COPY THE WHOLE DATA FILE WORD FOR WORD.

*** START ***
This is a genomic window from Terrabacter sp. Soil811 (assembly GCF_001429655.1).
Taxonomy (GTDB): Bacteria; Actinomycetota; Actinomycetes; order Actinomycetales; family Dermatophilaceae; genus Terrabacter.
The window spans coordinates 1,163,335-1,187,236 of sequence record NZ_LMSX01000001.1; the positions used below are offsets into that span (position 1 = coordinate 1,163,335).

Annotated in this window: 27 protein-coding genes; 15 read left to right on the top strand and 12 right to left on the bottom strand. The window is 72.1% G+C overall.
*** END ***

This is a genomic window from Terrabacter sp. Soil811 (assembly GCF_001429655.1).
Taxonomy (GTDB): Bacteria; Actinomycetota; Actinomycetes; order Actinomycetales; family Dermatophilaceae; genus Terrabacter.
The window spans coordinates 1,163,335-1,187,236 of sequence record NZ_LMSX01000001.1; the positions used below are offsets into that span (position 1 = coordinate 1,163,335).

Annotated in this window: 27 protein-coding genes; 15 read left to right on the top strand and 12 right to left on the bottom strand. The window is 72.1% G+C overall.